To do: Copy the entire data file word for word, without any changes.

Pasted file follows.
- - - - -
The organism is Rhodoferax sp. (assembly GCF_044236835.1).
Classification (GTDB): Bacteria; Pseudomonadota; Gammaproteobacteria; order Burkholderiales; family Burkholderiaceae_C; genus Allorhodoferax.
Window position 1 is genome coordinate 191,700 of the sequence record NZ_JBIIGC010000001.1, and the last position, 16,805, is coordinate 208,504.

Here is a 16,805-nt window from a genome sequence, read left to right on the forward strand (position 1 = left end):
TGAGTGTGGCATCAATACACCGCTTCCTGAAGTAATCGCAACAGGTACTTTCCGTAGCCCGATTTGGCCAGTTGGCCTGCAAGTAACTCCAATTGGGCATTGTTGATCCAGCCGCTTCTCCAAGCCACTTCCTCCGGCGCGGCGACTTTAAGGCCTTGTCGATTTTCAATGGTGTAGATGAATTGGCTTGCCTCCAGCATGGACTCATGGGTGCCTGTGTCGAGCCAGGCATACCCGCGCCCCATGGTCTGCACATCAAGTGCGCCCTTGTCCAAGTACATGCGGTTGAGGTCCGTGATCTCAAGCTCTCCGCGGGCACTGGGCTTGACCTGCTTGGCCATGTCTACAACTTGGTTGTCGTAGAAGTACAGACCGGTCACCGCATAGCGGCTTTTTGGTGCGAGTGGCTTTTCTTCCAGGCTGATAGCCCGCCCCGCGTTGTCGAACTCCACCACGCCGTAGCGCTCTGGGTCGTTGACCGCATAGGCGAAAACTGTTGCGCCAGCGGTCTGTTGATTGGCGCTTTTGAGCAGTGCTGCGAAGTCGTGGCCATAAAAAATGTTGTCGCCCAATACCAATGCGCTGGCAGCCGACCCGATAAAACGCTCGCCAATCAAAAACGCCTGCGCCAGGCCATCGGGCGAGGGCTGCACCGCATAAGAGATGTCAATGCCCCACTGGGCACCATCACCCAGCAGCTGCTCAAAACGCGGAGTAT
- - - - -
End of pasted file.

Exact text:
The organism is Rhodoferax sp. (assembly GCF_044236835.1).
Classification (GTDB): Bacteria; Pseudomonadota; Gammaproteobacteria; order Burkholderiales; family Burkholderiaceae_C; genus Allorhodoferax.
Window position 1 is genome coordinate 191,700 of the sequence record NZ_JBIIGC010000001.1, and the last position, 16,805, is coordinate 208,504.

Here is a 16,805-nt window from a genome sequence, read left to right on the forward strand (position 1 = left end):
TGAGTGTGGCATCAATACACCGCTTCCTGAAGTAATCGCAACAGGTACTTTCCGTAGCCCGATTTGGCCAGTTGGCCTGCAAGTAACTCCAATTGGGCATTGTTGATCCAGCCGCTTCTCCAAGCCACTTCCTCCGGCGCGGCGACTTTAAGGCCTTGTCGATTTTCAATGGTGTAGATGAATTGGCTTGCCTCCAGCATGGACTCATGGGTGCCTGTGTCGAGCCAGGCATACCCGCGCCCCATGGTCTGCACATCAAGTGCGCCCTTGTCCAAGTACATGCGGTTGAGGTCCGTGATCTCAAGCTCTCCGCGGGCACTGGGCTTGACCTGCTTGGCCATGTCTACAACTTGGTTGTCGTAGAAGTACAGACCGGTCACCGCATAGCGGCTTTTTGGTGCGAGTGGCTTTTCTTCCAGGCTGATAGCCCGCCCCGCGTTGTCGAACTCCACCACGCCGTAGCGCTCTGGGTCGTTGACCGCATAGGCGAAAACTGTTGCGCCAGCGGTCTGTTGATTGGCGCTTTTGAGCAGTGCTGCGAAGTCGTGGCCATAAAAAATGTTGTCGCCCAATACCAATGCGCTGGCAGCCGACCCGATAAAACGCTCGCCAATCAAAAACGCCTGCGCCAGGCCATCGGGCGAGGGCTGCACCGCATAAGAGATGTCAATGCCCCACTGGGCACCATCACCCAGCAGCTGCTCAAAACGCGGAGTAT